Episode 106: Election Trolls Are Afoot. We Talk To The Guy Who Watches Them

In this episode of The Security Ledger Podcast (#106): with the November midterm elections in the U.S. fast approaching, election related shenanigans have already cropped up in connection with contested races in swing states, as well as around “hot button” issues such as gun control and race. To find out what the trolls are trolling about, we speak with Jonathan Morgan, the CEO at the firm NewKnowledge, which provides disinformation defense services for organizations. 

As July passes into August, the political season is kicking into high gear ahead of the November mid term elections. And, right on schedule, the warning signs are flashing about malign influence operations that are trying to use platforms like Facebook and Twitter to provoke partisan anger and sow division within the voting public. The latest warning flare came from Facebook, which on Tuesday said that it removed the first of eight Pages and 17 profiles on Facebook for violating the site’s rules against “coordinated inauthentic behavior.” Despite the popular conception of election trolls ginning up right wing outrage, the groups Facebook found were often promoting left leaning causes including so-called “resistance” groups opposed to the administration of President Donald Trump.

Jonathan Morgan NewKnowledge
Jonathan Morgan is the CEO of the firm NewKnowledge.

But our guest on this week’s podcast says that nobody should be surprised to find that the people and governments backing online influence and disinformation campaigns flexible have a flexible attitude towards political messaging is a hallmark of minority issues. To paraphrase political consultant James Carville: “It’s the anger and division, stupid!”

Jonathan Morgan is the CEO of the firm NewKnowledge, which offers disinformation defense services for organizations of all stripes. In this exclusive interview with The Security Ledger podcast, Morgan talks about what his company has observed in recent months and how the  face of online trolling operations changed in the wake of the 2016 Presidential race and what can we expect from online actors this campaign season? To find out we sat down with Jonathan Morgan, the CEO of the firm NewKnowledge, which offers online disinformation defense services for organizations.

Facebook disinformation
Facebook cancelled accounts linked to disinformation campaigns. Many target hot button issues like race and gun control.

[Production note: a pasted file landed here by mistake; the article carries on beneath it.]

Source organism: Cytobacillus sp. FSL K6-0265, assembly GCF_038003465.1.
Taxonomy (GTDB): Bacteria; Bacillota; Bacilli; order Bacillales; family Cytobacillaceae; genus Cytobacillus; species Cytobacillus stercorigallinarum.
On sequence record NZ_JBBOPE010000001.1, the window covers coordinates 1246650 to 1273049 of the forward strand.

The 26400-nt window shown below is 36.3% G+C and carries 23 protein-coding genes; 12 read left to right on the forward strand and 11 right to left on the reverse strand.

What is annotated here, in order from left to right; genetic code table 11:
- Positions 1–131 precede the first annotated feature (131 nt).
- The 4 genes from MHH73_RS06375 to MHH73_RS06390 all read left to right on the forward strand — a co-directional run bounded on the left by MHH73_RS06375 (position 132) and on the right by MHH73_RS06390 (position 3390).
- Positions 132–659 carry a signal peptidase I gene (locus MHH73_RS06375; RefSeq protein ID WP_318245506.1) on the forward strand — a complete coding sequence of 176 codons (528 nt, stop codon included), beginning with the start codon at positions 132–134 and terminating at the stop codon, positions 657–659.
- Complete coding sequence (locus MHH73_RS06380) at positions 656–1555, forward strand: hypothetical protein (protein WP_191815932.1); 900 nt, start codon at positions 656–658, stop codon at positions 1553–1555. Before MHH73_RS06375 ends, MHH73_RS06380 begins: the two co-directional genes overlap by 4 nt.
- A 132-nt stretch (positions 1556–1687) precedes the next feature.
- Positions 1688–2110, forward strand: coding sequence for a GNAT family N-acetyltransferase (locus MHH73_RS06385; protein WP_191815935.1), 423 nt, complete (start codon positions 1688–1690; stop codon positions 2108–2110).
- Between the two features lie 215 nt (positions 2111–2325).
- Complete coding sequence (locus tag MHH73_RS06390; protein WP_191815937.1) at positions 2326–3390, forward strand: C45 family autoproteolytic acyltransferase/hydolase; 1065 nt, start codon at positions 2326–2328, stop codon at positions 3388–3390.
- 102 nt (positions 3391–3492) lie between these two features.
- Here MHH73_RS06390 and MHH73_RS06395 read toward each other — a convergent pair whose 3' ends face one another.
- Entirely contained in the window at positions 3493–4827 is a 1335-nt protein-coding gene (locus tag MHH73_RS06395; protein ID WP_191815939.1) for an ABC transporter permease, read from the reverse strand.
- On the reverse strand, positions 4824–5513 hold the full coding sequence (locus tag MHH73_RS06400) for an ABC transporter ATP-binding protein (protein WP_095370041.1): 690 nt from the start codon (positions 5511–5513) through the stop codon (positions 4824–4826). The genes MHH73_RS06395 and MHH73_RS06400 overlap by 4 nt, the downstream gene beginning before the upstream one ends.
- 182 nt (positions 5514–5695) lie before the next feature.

[Spotlight Podcast: Why North Korean Summit won’t End Hacking Threat]

In our conversations, Jon and I talk about why online disinformation campaigns like those seen during recent elections are different from the kinds of influence campaigns that have come before, and how organizations facing online disinformation campaign can take steps to counter their damaging affects.

Jon said NewKnowledge is seeing “a steady stream of campaigns” that are trying to co-opt the national conversation around the mid terms using socially divisive issues. “We’ve seen everything from the way the NFL is interacting with players who are protesting police brutality…to gun reform and gun legislation…to topics around immigration,” Morgan said. “The typical divisive topics of conversation that end up being hot button issues in political campaigns? We’re seeing campaigns targeting these issues day in and day out.” Race figures prominently among those issues, with ads and groups targeting the Black Lives Matter movement prominent both in 2016 and during the 2018 midterms.

[RSA Labs: cloud, microservices, mobility shift terrain for security providers]

As fascinating as the rise of online disinformation campaigns is, there is danger in spending too much time focused on the actor or actors behind the campaigns -whether that is Russia or China or a terrorist group like ISIS. “Instead, we should be talking about (the) structural vulnerabilities they are exploiting that have allowed them to have such success in disseminating their narrative,” he told me. In other words: its not about Russia, but about how technology has allowed our public discourse to become vulnerable to manipulation in new and dangerous ways.

Check out my full conversation with Jonathan Morgan using the link above. You can also listen to our podcast over at Soundcloud. Click this link to listen to it there!

Spread the word!

Leave a Comment

Your email address will not be published.

This site uses Akismet to reduce spam. Learn how your comment data is processed.